Delivering novel maize genotypes with improved resilience and PROductivity through the application of predictive breeding technologies to modulate STRIGolactone levels
PROSTRIG employs novel breeding technologies, specifically precise Genome Editing using CRISPR/cas9 technology to create maize (corn) varieties with higher productivity while simultaneously minimizing environmental impact directly because the novel maize varieties will require much less application of nitrogen and phosphorus fertilizers. Modulation of the plant hormones strigolactones provides this opportunity. A novel approach using tunable modulation of two carotenoid cleavage dioxygenase enzymes (CCD7 and CCD8) specifically involved in the biosynthesis of these compounds can modulate strigolactone content and composition and will potentially result in a complete new root architecture simultaneously encouraging stimulation of hyphal branching in fungal symbionts that form arbuscular mycorrhizae. Consequently, less fertilizer will be required due to the improved uptake efficiency of nitrogen and phosphorus as a result of this symbiosis. These properties will enable greater crop intensification in a highly sustainable manner thus delivering the paramount objective of the SUSCROP call in a manner entirely congruent with the call for proposals. A further direct impact is the generation of novel phenotypes which can be commercialized directly as these do not fall under GMO regulations at least outside the EU. The recent decision of the EU court to subject GE crops to GMO regulations complicates their commercialization in Europe and will further exacerbate the division between the EU and the rest of the world in terms of trade and implementation of the international GATT agreement (General Agreement on Tariffs and Trade). In this context a further direct impact of PROSTRIG is to provide experimental evidence and outputs in the form of scientific and white papers, and popular articles in the press to explain why GE crops should not be treated as GMOs on a purely scientific basis. The current status of the project is as follows: ZmCCD7/8 promoter target sites have been identified. Expression vector for SaCas9 is cloned and validated. rSaCas9 activity on target sites are established by in vitro assays. Molecular methods are established for screening edited maize plants. The project carried out very limited maize transformation experiments, yet was able to recover a number of plants with SaCas9 and both gRNAs (targeting CCD7 and CD8 gene promoters simultaneously). Identified maize plants with only SaCas9 are very useful as this provides an alternative strategy to recover mutations through breeding. A metabolomic pipeline has been established to evaluate transgenic maize plants. Data integration capability and the project website are set up. The project will establish a technology platform which will be open to all EU companies interested in taking advantage of the potential commercial outcomes of the project in terms of knowhow, technology, IP and tangible outputs including experimental data, safety and efficacy data from animal feeding trials, optimized expression vectors, germplasm and lead plant lines characterized fully also under field conditions, all complemented by a full Life Cycle Assessment and a comprehensive Techno-economic Analysis. PROSTRIG contributes directly to European competitiveness because it focuses on a major industrial European and global food security crop, important as a commercial product and also as a relevant biological system to answer fundamental questions in development, physiology, genetics and metabolism.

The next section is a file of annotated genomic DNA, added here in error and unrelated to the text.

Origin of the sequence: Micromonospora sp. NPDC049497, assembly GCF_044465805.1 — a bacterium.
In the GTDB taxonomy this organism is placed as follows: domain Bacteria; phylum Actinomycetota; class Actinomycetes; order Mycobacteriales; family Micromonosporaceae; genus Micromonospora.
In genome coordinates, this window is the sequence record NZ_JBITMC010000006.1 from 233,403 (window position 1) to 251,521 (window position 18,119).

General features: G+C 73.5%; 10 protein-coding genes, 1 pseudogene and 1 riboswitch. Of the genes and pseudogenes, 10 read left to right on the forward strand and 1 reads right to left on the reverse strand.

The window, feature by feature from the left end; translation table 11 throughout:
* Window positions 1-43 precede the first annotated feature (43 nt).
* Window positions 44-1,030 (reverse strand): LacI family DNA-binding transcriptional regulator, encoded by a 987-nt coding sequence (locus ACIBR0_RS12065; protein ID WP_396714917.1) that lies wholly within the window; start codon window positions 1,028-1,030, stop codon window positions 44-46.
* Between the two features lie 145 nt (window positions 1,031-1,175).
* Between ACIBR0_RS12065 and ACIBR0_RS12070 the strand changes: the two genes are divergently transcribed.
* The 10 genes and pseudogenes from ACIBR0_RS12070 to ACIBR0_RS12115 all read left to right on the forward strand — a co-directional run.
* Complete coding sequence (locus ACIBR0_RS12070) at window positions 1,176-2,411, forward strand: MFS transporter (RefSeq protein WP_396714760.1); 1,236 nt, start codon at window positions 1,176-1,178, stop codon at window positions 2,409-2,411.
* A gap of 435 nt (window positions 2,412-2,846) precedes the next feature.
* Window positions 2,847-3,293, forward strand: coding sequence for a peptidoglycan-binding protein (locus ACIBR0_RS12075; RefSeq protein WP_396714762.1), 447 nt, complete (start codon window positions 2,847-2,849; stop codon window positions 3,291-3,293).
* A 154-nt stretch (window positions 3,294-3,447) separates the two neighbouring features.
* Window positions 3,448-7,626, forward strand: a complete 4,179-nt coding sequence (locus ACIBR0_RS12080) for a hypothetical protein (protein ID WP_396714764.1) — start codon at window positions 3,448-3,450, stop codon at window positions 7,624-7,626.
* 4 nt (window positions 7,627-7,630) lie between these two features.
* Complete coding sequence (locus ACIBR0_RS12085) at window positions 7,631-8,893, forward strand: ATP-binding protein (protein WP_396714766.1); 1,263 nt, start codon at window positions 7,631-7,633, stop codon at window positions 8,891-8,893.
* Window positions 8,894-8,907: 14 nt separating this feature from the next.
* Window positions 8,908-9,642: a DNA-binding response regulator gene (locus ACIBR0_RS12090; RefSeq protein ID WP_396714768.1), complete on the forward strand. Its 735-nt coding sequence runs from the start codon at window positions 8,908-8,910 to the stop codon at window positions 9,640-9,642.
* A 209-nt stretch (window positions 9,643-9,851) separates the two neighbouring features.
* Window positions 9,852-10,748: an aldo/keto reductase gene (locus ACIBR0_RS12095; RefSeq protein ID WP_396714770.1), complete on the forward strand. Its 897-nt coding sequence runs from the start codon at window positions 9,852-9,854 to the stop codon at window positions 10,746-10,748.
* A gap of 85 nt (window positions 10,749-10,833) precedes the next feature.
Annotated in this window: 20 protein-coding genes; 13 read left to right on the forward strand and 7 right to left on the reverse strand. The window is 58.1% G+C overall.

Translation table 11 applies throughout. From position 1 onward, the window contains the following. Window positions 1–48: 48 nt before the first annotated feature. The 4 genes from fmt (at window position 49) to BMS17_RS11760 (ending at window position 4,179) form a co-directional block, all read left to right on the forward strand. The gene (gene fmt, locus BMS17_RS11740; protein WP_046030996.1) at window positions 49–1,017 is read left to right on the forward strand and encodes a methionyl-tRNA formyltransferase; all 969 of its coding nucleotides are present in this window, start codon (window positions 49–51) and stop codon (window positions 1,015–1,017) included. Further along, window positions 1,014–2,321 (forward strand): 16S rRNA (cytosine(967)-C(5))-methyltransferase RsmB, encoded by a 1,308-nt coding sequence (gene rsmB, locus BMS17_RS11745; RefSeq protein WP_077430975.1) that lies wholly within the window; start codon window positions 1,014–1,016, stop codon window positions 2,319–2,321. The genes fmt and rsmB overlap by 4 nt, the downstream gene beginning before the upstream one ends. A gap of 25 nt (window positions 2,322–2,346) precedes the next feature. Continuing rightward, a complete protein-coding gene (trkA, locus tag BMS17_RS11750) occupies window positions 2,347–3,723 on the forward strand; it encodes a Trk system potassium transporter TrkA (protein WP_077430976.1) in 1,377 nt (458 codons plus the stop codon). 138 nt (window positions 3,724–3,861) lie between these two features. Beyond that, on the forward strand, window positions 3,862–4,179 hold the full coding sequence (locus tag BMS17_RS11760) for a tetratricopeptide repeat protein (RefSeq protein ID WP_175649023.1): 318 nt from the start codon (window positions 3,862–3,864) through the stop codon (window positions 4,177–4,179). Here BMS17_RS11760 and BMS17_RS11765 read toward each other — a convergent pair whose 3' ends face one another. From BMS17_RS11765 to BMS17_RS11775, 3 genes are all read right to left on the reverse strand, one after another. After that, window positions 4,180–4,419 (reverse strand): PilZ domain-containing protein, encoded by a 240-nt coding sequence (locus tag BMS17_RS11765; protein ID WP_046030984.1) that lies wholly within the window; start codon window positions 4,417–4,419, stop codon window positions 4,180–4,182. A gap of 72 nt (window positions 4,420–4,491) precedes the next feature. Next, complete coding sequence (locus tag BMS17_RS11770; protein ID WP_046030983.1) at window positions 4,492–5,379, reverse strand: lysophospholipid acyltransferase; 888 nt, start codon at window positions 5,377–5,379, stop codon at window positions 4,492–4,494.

Prof Paul Christou
University of Lleida, SPAIN
Prof Paul Fraser
Royal Holloway University of London, United Kingdom
Prof Stefan Schillberg
Fraunhofer Institute for Molecular Biology and Applied Ecology IME, Germany
Basallo O, Perez L, Lucido A., Sorribas A, Marin-Saguino A, Vilaprinyo E, Perez-Fons L, Albacete A, Martínez-Andújar C, Fraser PD, Christou P, Capell T, and Alves R. (2023) Changing biosynthesis ofterpenoid precursors in rice through synthetic biology. Front. Plant Sci 14, 1133299.
Lucido, A., Basallo, O., Sorribas, A., Marin-Sanguino, A., Vilaprinyo, E., and Alves, R. (2022). A mathematical model for strigolactone biosynthesis in plants. Frontiers in plant science, 13, 979162.
Schiermeyer, A., Cerda-Bennasser, P., Schmelter, T., Huang, X., Christou, P., and Schillberg, S. (2022). Rapid production of SaCas9 in plant-based cell-free lysate for activity testing. Biotechnology journal, 17 (7), 2100564.
Girón-Calva, P. S., Pérez-Fons, L., Sandmann, G., Fraser, P. D., and Christou, P. (2021). Nitrogen inputs influence vegetative metabolism in maize engineered with a seed-specific carotenoid pathway. Plant cell reports, 40(5), 899–911. https://doi.org/10.1007/s00299-021-02689-2
Huang, X., Hilscher, J., Stoger, E., Christou, P., and Zhu, C. (2021). Modification of cereal plant architecture by genome editing to improve yields. Plant cell reports, 40 (6), 953–978.
Matres, J. M., Hilscher, J., Datta, A., Armario-Nájera, V., Baysal, C., He, W., Huang, X., Zhu, C., Valizadeh-Kamran, R., Trijatmiko, K. R., Capell, T., Christou, P., Stoger, E., and Slamet-Loedin, I. H. (2021). Genome editing in cereal crops: an overview. Transgenic research, 30 (4), 461–498.
Project webpage: http://prostrig.udl.cat/